1. The award draws its essence from the parties’ agreement.[17]

     

                The Union argues that the award fails to draw its essence from the parties’ agreement because the Arbitrator:  (1) did not consider the parties’ past practice when interpreting the term “actively pursue;” (2) disregarded the agreement’s restriction on giving precedential authority to prior awards; and (3) excluded steps from the parties’ arbitration process, including the payment of invoices, from the agreement’s          “definition of ‘actively pursue.’”[18]  As discussed previously, the Arbitrator rejected the Union’s contention regarding the parties’ past practice, and the record supports that finding.  Consequently, the Union’s past‑practice argument does not demonstrate that the award fails to draw its essence from the parties’ agreement.[19]

 

Regarding the Union’s second argument, the Arbitrator discussed the Youngblood award but expressly stated that he did not rely on that award to resolve the awards grievance.[20]  As to the Union’s third argument, the Union fails to cite any wording in the parties’ agreement defining “actively pursue” or otherwise supporting its contention that this term is intended to include the payment of invoices.[21]  Accordingly, neither of these arguments demonstrate that the award fails to draw its essence from the parties’ agreement.[22]

 

Consequently, we deny the Union’s essence exception.

 

  1. The Arbitrator did not exceed his authority.

     

    Restating its essence arguments, the Union argues that the Arbitrator exceeded his authority because he modified the parties’ agreement by:  (1) disregarding the parties’ past practice when interpreting the term “actively pursue” and (2) giving precedential authority to a prior arbitration award.[23]  Because we have previously rejected these contentions, we find that they provide no basis upon which to find that the Arbitrator exceeded his authority,[24] and we deny the Union’s exception.

     

IV.          Decision

 

We deny the Union’s exceptions.    

 

 

[1] Unless otherwise noted, all dates referenced hereafter occurred in 2018.

[2] Award at 1.

[3] Id. at 2-3.

[4] Id. at 3.

[5] Id.

[6] On this point, the Union argued that the Agency had “continued to assert” that a prior grievance filed against the Union was arbitrable, even though the grievance “involved a six months hiatus with no action taken by [the Agency] to bring the grievance to arbitration.”  Award at 2.  The Arbitrator found that the prior grievance “does not serve to weaken the case regarding the non-arbitrability” of the Union’s grievance.  Id.

[7] In resolving a contrary‑to‑law exception, the Authority reviews any question of law raised by the exception and the award de novo.  U.S. Dep’t of State, Bureau of Consular Affairs, Passport Servs. Directorate, 70 FLRA 918, 919 (2018) (Passport).  In applying a de novo standard of review, the Authority assesses whether the arbitrator’s legal conclusions are consistent with the applicable standard of law.  Id.  In making that assessment, the Authority defers to the arbitrator’s underlying factual findings.  Id.

[8] Exceptions Br. at 3, see also id. at 7-8.

[9] Id. at 7-8.

[10] Id. at 8.

[11] Award at 2-3.

[12] Passport, 70 FLRA at 920 (quoting U.S. Dep’t of the Interior, U.S. Geological Survey, Great Lakes Sci. Ctr.,                       Ann Arbor, Mich., 68 FLRA 734, 737 (2015); U.S. DOL, Office of the Assistant Sec’y for Admin & Mgmt., Dall., Tex., 65 FLRA 677, 679 (2011)).

[13] See Exceptions, Ex. 8 at 3; Exceptions, Ex. 10 at 10‑11,       16-17; Opp’n at 15 (citing Agency Resp. at 49‑59).  Chairman Kiko notes that the Authority has held that arbitrators “may not modify the plain and unambiguous provisions of an agreement based on parties’ past practices.”  Passport, 70 FLRA at 920 (quoting U.S. Small Bus. Admin., 70 FLRA 525, 528 (2018) (Member DuBester dissenting)).  Article 2 is not ambiguous, and, thus, the Arbitrator would have erred if he had interpreted “actively pursue” to mean “do nothing” based on an alleged past practice.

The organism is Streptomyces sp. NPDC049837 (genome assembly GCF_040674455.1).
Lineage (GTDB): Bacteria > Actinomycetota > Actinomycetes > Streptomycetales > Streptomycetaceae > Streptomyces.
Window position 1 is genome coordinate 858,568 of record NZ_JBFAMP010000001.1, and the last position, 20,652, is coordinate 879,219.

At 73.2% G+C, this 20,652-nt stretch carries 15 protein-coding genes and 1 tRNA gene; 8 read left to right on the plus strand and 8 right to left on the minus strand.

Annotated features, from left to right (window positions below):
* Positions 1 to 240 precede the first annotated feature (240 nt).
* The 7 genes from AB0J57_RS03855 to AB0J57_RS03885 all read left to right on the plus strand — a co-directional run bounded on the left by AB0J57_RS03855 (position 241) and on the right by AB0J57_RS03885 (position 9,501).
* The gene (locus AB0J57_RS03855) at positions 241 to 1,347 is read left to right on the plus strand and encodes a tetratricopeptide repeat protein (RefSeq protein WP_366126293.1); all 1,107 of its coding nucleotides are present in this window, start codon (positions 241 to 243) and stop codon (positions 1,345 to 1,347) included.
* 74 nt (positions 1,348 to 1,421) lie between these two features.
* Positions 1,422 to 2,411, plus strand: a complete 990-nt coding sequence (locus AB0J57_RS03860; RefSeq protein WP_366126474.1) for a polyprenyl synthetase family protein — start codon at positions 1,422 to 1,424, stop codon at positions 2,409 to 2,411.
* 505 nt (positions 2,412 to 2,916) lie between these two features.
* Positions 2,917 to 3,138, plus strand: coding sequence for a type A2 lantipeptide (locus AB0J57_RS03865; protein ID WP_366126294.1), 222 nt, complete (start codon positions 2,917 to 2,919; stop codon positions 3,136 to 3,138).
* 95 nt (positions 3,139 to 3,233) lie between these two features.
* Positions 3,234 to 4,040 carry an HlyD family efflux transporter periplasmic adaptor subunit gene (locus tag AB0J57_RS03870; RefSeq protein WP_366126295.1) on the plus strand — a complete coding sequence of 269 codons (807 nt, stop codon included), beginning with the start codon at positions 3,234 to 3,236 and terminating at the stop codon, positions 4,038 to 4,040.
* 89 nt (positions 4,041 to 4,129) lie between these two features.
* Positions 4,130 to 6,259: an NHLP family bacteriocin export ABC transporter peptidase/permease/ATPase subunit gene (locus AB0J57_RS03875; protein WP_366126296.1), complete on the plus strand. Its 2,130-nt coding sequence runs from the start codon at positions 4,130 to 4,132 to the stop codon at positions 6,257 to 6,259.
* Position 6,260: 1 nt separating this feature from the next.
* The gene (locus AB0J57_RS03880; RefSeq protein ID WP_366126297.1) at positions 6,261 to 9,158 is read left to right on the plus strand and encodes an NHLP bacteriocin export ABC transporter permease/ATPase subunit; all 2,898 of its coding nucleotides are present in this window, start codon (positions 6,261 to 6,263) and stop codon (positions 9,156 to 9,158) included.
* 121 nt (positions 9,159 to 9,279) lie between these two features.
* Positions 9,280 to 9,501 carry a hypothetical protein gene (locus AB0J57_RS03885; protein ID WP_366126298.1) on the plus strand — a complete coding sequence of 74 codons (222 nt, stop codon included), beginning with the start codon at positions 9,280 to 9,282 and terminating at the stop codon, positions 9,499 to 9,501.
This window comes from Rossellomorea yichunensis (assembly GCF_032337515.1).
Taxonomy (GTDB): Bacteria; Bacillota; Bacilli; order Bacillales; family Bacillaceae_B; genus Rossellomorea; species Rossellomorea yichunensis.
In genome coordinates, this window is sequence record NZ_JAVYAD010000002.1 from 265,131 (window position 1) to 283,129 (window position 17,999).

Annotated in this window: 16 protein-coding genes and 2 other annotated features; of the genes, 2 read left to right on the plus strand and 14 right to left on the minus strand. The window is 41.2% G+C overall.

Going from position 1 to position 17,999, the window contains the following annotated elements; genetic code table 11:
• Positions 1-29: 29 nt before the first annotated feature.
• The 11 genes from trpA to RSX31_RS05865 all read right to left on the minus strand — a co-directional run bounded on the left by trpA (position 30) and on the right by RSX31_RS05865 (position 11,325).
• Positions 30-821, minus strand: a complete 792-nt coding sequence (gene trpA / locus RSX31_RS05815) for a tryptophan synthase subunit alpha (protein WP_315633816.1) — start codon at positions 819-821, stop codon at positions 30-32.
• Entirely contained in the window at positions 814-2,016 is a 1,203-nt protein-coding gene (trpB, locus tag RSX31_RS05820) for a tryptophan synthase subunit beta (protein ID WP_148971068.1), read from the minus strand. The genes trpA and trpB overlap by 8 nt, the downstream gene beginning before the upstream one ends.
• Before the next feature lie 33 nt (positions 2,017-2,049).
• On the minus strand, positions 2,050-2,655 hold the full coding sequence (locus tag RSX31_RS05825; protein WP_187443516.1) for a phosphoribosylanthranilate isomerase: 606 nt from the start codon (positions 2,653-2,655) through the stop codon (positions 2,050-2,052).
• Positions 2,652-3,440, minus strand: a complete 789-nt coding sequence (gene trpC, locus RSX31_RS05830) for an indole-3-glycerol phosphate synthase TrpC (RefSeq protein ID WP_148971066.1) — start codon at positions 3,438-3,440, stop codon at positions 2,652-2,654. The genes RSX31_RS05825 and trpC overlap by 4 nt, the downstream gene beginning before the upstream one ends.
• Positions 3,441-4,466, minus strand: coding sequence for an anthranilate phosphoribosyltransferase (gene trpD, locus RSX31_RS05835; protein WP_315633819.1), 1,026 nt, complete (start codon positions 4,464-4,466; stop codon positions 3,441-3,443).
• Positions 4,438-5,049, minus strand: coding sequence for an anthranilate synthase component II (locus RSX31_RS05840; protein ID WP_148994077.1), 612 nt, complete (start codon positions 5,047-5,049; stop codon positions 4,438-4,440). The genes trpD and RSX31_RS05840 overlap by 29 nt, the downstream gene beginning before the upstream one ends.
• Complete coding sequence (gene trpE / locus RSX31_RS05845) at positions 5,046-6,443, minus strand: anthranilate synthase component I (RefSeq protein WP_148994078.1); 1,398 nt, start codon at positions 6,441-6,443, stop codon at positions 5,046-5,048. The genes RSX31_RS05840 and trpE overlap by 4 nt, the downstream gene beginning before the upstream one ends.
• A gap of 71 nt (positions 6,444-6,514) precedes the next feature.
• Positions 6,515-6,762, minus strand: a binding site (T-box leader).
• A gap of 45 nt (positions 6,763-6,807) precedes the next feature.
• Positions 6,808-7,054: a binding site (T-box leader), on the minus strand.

[14] See Army Materials & Mechs. Research Ctr., 32 FLRA 1156, 1158 (1988) (citing U.S. Int’l Trade Comm’n, Wash., D.C., 13 FLRA 440 (1983)).

[15] E.g., Collins v. Pension Benefit Guar. Corp., 881 F.3d 69, 73 (D.C. Cir. 2018) (citing Williston on Contracts 4th, § 39.3).

[16] Exceptions Br. at 9-10.

[17] When reviewing an arbitrator’s interpretation of a    collective-bargaining agreement, the Authority will find that an arbitration award is deficient as failing to draw its essence from the agreement when the appealing party establishes that the award: (1) cannot in any rational way be derived from the agreement; (2) is so unfounded in reason and fact and so unconnected with the wording and purposes of the agreement as to manifest an infidelity to the obligation of the arbitrator; (3) does not represent a plausible interpretation of the agreement; or (4) evidences a manifest disregard of the agreement.  U.S. Dep’t of VA, Gulf Coast Med. Ctr.,           Biloxi, Miss., 70 FLRA 175, 177 (2017); see also U.S. Dep’t of VA, Malcolm Randall VA Med. Ctr., Gainesville, Fla., 71 FLRA 103, 104 & n.13 (2019). 

In considering the Union’s essence exception, Member DuBester continues to believe that the Authority should apply the deferential standard of review that federal courts use in reviewing arbitration awards in the private sector.  See, e.g., U.S. DOJ, Fed. BOP, Fed. Corr. Inst.,    Miami, Fla., 71 FLRA 660, 672‑76 (2020) (Dissenting Opinion of Member DuBester).

[18] Exceptions Br. at 11‑13 (citing Art. 2, § 3(A)(8)). 

[19] AFGE, Local 836, 69 FLRA 502, 506 (2016) (rejecting essence exception that restates fair-hearing exception for same reasons that fair-hearing exception had been denied).

[20] Award at 2‑3.

[21] 5 C.F.R. § 2425.6(e)(1) (exceptions are subject to denial if they fail to support arguments that raise recognized grounds for review); e.g., U.S. Dep’t of VA, Gulf Coast Veterans Health Care Sys., 69 FLRA 608, 610 (2016) (citing NAGE, Local R3‑10, SEIU, 69 FLRA 510, 510 n.11 (2016)).

[22] Chairman Kiko and Member Abbott observe that U.S. DOJ, Fed. BOP, Fed. Corr. Inst., Miami, Fla., 71 FLRA 660, 662-64 (2020) (Member Abbott concurring; Member DuBester dissenting), “clarifie[s] the discussion about essence exceptions – and any reliance on private-sector arbitration awards” and “charts the course for this Authority, and for the                 federal labor-relations community, into the future.”  NLRB Prof’l Ass’n, 71 FLRA 737, 738 n.16 (2020).

[23] Exceptions Br. at 10.

[24] See, e.g., U.S. Dep’t of the Army White Sands Missile Range, White Sands Missile Range, N.M., 67 FLRA 619, 623 (2014) (party failed to show arbitrator exceeded her authority by improperly modifying parties’ agreement where exception restated rejected essence exception).